On Mar 8, 11:47 am, Andrew Soltau <andrewsol...@gmail.com> wrote:
> On 06/03/11 15:22, 1Z wrote:
> > On Mar 4, 8:12 pm, Andrew Soltau<andrewsol...@gmail.com>  wrote:
> >> On 04/03/11 19:10, Brent Meeker wrote:>  Collapse "appears" to instruments 
> >> as well as people
> >> We don't have any evidence for that,
> > Of course we do
> That was a rather blanket statement. But if we can doubt the existence
> of everything but our minds, then we don't have any evidence for it!
> But I think it is perfectly tenable to say that we cannot prove that the
> instruments which appear to us to be collapsed are in fact not
> collapsed, that there is only the appearance of collapse subjectively.

That they really are collapsed is tenable too.

> How could one possibly disprove that?>> indeed, if we take either the
> >> concept of Wigner's friend or Rovelli's RQM seriously,
> > We shouldn't take Wigner's friend as proving CCC, since it is
> > intended as a reductio ad absurdum of it.
> OK, but I happen to think it is a precise explanation of how reality works.

It is strange to regard something intended as a paradox as an

>> And RQM doesn't remotely have that implication.

> Yes it does. In RQM the environment is determinate where, and only
> where, the observer has observed it.

In RQM, the observers knowledge becomes determinate
when they observe something.

>If I am Wigner, and my friend goes
> off and does an experiment, the result is indeterminate in my version of
> the environment.

Well, you don't know it. But you don't cause the friend to collapse,
there is no collapse in RQM.

>> this is not the
> >> case.>  - that's why we can shared records of experiments and agree on 
> >> them.
> >> Or, we can deduce those phenomena simply from the coherence of our
> >> personal systems.>  I'm not sure what you mean by "account for" collapse.
> >> I mean that if there is a unitary linear dynamics, with no collapse, as
> >> in Everett, no physical collapse, then there is the appearance of
> >> collapse only 'in consciousness'.
> > But Everett can explain the apperarance of collapse to instruments...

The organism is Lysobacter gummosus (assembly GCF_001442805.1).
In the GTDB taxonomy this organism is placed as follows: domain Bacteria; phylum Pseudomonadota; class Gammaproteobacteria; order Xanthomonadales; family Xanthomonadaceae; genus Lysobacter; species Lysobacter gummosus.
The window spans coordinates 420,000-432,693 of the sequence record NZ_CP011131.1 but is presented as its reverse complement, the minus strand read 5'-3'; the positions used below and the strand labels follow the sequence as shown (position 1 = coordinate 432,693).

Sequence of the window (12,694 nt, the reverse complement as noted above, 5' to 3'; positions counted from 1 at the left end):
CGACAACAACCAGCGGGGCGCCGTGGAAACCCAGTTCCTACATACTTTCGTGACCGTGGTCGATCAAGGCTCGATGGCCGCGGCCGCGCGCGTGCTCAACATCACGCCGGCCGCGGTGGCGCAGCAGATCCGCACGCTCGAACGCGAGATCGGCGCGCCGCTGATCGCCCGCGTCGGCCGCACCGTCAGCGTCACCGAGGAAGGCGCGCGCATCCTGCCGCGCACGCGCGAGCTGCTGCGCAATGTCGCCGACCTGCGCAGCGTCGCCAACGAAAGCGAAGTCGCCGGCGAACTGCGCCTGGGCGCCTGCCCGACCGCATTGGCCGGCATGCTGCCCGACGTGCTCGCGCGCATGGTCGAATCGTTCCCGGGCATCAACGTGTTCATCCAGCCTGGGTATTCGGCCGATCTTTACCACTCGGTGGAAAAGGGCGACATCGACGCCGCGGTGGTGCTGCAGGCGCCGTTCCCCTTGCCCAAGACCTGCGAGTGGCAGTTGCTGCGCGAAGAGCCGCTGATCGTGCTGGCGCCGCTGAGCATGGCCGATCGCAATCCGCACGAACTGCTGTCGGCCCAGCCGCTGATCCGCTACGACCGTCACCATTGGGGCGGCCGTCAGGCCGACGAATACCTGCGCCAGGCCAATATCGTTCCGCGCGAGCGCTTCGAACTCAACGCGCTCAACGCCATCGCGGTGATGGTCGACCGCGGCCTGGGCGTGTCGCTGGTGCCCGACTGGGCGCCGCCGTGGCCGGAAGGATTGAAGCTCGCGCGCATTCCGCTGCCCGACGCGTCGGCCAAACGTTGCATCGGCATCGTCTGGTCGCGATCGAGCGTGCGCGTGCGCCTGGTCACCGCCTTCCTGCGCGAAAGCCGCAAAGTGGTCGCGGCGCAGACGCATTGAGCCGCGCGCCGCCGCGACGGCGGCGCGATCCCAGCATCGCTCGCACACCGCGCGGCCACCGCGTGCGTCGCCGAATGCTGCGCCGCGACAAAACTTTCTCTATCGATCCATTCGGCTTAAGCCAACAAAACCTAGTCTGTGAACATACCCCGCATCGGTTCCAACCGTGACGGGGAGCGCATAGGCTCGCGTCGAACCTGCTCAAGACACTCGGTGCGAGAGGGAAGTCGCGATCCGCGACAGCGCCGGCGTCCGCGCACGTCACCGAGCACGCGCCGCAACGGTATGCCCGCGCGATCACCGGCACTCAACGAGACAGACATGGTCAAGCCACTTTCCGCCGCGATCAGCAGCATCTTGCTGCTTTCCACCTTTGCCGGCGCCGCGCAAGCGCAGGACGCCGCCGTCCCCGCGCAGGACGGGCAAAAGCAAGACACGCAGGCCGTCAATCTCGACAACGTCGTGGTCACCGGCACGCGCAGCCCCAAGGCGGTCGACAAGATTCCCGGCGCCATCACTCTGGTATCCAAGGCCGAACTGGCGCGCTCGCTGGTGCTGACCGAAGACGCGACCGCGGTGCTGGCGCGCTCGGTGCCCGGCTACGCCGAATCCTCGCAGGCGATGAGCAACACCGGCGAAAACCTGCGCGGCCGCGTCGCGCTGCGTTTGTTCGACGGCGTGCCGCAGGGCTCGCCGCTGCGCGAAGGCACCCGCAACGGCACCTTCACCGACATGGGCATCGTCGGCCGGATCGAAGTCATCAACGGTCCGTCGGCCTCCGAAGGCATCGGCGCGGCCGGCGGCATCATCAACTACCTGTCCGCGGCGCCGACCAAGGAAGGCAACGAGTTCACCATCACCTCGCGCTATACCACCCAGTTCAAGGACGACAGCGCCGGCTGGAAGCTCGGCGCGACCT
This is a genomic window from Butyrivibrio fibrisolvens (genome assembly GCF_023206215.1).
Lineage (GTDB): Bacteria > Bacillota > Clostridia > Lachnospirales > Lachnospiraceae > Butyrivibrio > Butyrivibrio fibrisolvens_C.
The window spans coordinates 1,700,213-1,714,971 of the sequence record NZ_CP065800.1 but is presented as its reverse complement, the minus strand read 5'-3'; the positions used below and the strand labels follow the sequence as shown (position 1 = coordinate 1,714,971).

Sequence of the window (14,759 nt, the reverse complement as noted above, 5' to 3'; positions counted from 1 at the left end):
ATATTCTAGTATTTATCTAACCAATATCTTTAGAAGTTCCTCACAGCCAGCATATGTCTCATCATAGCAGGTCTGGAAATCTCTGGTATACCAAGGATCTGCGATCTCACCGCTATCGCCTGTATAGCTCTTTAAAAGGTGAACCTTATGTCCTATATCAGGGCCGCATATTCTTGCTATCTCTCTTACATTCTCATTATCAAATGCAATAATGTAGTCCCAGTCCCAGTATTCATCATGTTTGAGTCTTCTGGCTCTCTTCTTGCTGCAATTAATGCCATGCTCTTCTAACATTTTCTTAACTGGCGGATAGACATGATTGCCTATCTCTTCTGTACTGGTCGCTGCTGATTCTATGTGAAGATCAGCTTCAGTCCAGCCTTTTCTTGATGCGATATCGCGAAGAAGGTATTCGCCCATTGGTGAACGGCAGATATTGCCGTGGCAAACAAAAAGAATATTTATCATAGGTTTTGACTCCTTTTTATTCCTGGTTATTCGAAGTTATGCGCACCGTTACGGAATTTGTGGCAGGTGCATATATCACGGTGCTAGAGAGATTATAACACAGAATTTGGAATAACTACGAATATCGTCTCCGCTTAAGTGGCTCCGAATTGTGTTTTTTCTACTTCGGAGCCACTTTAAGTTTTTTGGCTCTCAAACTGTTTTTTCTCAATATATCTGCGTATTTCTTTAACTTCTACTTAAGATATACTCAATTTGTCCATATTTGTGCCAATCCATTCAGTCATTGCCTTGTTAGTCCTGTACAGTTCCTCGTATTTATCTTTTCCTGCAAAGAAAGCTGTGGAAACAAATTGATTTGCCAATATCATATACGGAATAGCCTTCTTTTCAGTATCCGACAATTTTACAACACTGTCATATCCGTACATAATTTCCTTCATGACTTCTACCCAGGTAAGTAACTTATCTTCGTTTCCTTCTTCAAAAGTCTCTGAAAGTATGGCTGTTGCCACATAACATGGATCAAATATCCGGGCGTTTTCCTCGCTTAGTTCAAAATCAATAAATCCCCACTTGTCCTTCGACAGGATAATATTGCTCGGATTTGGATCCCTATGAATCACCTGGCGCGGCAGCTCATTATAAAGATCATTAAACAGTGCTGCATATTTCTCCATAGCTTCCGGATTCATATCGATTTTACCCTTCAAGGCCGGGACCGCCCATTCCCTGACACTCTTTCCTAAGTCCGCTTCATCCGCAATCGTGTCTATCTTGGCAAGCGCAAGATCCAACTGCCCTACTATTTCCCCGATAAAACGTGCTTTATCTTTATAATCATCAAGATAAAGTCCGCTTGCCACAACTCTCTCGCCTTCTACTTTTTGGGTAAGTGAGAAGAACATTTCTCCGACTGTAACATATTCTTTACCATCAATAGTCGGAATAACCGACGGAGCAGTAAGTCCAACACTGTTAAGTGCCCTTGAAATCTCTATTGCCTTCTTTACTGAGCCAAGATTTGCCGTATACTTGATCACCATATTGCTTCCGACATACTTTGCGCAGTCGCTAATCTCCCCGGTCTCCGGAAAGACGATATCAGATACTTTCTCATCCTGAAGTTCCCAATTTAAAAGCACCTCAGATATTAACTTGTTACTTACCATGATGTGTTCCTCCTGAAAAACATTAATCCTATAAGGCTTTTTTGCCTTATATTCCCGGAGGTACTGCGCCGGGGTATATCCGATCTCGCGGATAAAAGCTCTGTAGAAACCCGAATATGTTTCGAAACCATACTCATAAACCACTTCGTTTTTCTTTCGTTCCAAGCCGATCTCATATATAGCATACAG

> > he doesn't need consciousness.
> Everett states very clearly that with respect to the physical body of
> the observer there is no collapse. I think the intruments the observer
> is using come under the same banner, the linear dynamics. He makes it
> very clear that it is only with regard to the "record of sensory
> observations and machine configuration" which I equate in his
> formulation with the functional identity of the observer, that there is
> the appearance of collapse.

SInce you didn't say whether you mean human or machine observer,
that doesn't clarify matters. As it happens, Everettian record
making can be automated.

> This is pretty much exactly the definition
> of access consciousness, that of which the observer is directly and
> immediately aware.

Access consciousness involves record making, and so
do any  number of non-conscious machines...seismographs,
video recorders, etc. I don't think you can argue
that consciousness is involved just because record making is.

> (In the human observer, I take the record of machine
> configuration to be the observations of the internal state of the
> observer, as I explain in detail elsewhere.)>>>    At least one 
> interpretation of QM, advocated by Peres, Fuchs, an

> >>> Omnes for example, is that the "collapse" is purely epistemological.  
> >>> All that changes is our knowledge or model of the state and QM merely
> >>> predicts probabilities for this change.
> That's what I thought I was saying!
> >> Fits my view.
> >>> Brent

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